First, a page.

With respect to allegations of injury suffered, the Complaint appears to suggest that had Plaintiff not seen the advertisement, relied on its content, purchased and eaten the chicken, along with the pot pie, she would not have suffered any personal injury. To recover under GBL §§ 349 and 350, Plaintiffs must allege and prove "actual injury," although not necessarily pecuniary harm. Stutman v. Chem. Bank, 95 N.Y.2d 24, 29, 709 N.Y.S.2d 892, 731 N.E.2d 608 (2000); Oswego, 85 N.Y. at 26; Smith v. Chase Manhattan Bank USA, N.A., 293 A.D.2d 598, 599, 741 N.Y.S.2d 100 (2nd Dept. 2002). "[T]he gravamen of the complaint must be consumer injury or harm to the public interest." City of New York v. Cyco.Net, Inc., 383 F.Supp.2d 526, 563 (S.D.N.Y. 2005) (quoting Azby Brokerage, Inc. v. Allstate Ins. Co., 681 F.Supp. 1084, 1089 n.6 (S.D.N.Y. 1988)); see also Feinberg v. Federated Dep't Stores, Inc., 832 N.Y.S.2d 760, 15 Misc.3d 299 (N.Y. Sup. Ct. 2007). Injuries such as paying a premium for the misleading product or setting an inflated price tag as a result of the defendant's deception, have been deemed recoverable under the statutes. See Ackerman v. Coca-Cola Co., 09-CV-0395 (JG), 2010 WL 2925955, at *23 (E.D.N.Y. July 21, 2010) (citing Jernow v. Wendy's Int'l Inc., 07-CV-3971 (LTS) (THK), 2007 WL 4116241, at *3 (S.D.N.Y. Nov. 15, 2007).

Here Plaintiff merely alleges personal injuries, acid reflux, and nothing more. Such allegations are insufficient and fall short of the injury sought to be addressed by the statutes. Accordingly, Plaintiff has failed to adequately assert a claim under GBL §§ 349 and 350.

C. 21 C.F.R. § 100.100

The federal Food, Drug, and Cosmetic Act ("FDCA") and its implementing regulations, e.g., 21 C.F.R. § 100.100, created the federal framework governing branding on containers. Bimont Unilever U.S., Inc., 14-CV-7749 (JPO), 2015 WL 5256988, at * 4 (S.D.N.Y. Sept. 9, 2015); Bautista v. CytoSport, 223 F.Supp.3d 182, 186 (S.D.N.Y. 2016); Izquierdo v. Mondelez, 16-CV-04697 (CM), 2016 WL 6459832, at *3 (S.D.N.Y. October 26, 2016). Under the regulation, a food is misbranded "[i]f its container is so made, formed, or filled as to be misleading." 21 C.F.R. § 100.100. A container is misleading if its contents cannot be fully viewed and it contains "nonfunctional slack-fill." Id. The regulation defines "slack-fill" as "the difference between the actual capacity of a container and the volume of product contained therein." 21 C.F.R. § 100.100(a). The regulation specifically proscribes non-functional slack-fill. Slack-fill is non-functional if it is not used for an enumerated purpose. 21 C.F.R. § 100.100(a) (1) (6).

Although there is no private right of action under the FDCA, Izquierdo, 2016 WL 6459832, at *3, New York law provides remedies and a private right of action for misbranding food under GBL § 349, which has been interpreted to encompass claims of excessive slack-fill. Id; Bautista, 223 F. Supp. 3d at 189. Unlike 21 C.F.R. § 100.100, the GBL does not contain safe harbors for functional slack-fill. However, the GBL makes it a "complete defense that the act or practice is . . . subject to and complies with the rules and regulations of, and the statutes administered by, . . . any official . . . agency of the United States as such rules, regulations or statutes are interpreted by . . . the federal courts." GBL § 349(d). "Therefore, if slack-fill passes muster under federal law, there is no state-law violation." Bitatista, 223 F. Supp. 3d at 189.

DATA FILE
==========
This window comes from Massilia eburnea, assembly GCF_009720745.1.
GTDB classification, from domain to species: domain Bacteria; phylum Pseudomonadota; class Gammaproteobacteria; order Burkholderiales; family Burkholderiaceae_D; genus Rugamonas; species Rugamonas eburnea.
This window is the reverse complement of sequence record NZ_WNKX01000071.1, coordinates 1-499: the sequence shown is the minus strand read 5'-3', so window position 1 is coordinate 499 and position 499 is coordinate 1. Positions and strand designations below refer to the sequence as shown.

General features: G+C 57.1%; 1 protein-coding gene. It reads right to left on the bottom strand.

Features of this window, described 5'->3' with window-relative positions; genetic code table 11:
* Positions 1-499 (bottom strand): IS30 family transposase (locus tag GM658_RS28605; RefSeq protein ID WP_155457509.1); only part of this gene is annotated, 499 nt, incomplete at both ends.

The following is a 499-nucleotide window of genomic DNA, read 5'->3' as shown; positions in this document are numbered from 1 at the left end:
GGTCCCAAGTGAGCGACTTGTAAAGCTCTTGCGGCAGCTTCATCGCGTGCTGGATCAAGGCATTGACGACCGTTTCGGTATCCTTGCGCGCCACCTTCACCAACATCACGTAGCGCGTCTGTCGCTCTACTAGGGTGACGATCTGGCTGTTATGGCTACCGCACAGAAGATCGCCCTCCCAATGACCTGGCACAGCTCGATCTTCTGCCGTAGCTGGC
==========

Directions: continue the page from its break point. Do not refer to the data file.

Plaintiff claims that KFC violated the prohibition against non-functional slack-filling. (Compl. ¶¶ 20, 52.) Drawing all reasonable inferences in Plaintiffs favor, the Complaint fails to allege a plausible claim upon which relief may be granted. The Complaint simply asserts that the bucket of chicken Plaintiff purchased could hold more chicken than the eight-pieces Plaintiff bargained for. Such an allegation is insufficient to state a claim for non-functional slack-filling. Plaintiff never provides factual support for the proposition that KFC used non-functional, and therefore misleading, slack-filling in their buckets. At a minimum, Plaintiff needed to allege facts that KFC used slack-filling in a manner outside of the enumerated permissible uses under 21 C.F.R. § 100.100(a) (1)^(6). Plaintiff failed to provide such support, and as a result fails to state a claim upon which relief may be granted.


For the reasons stated above, Defendant's motion to dismiss the Complaint is GRANTED in its entirety.5 The Clerk of Court is respectfully directed to terminate the motion (Doc. No. 13) and to terminate the case. This constitutes the Court's Opinion and Order.



1. Defendant indicates that its proper name is KFC, not Kentucky Fried Chicken as referred to by Plaintiff in the Complaint. (Defendant's Mem. of Law in Supp. of Mot. to Dismiss at 1, n. 1.)
2. It is well established that an amended complaint generally supersedes the original complaint. Shields v. Citytrust Bancorp, Inc., 25 F.3d 1124, 1128 (2d Cir. 1994). Thus, the operative complaint is the Amended Complaint (Docket No. 9) filed on February 15, 2017.
3. Plaintiff does not allege that Defendant made any false or misleading representation regarding the injection of hormones into the chickens, only that after eating the chicken she later learned that KFC purportedly injects its chicken.
4. Plaintiff makes no allegation of false or misleading representation concerning KFC's pot pie.
5. To the extent Plaintiff intended to assert a common law claim sounding in negligent food preparation, food poisoning, she fails to indicate in what manner Defendant was negligent in the preparation of the food such that it caused her to have "acid reflux" or caused the removal of her gall bladder. Acid reflux is a common condition that features a burning pain, known as heartburn, in the lower chest area. See Michael F. Picco, M.D., Acid Reflux and GERD: The same thing?, Mayo Clinic (December 8, 2017), https://www.mayoclinic.org/diseases-conditions/heartburn/expert-answers/heartburn-gerd/faq-20057894. It typically occurs when stomach acid flows back up into the food pipe. Id.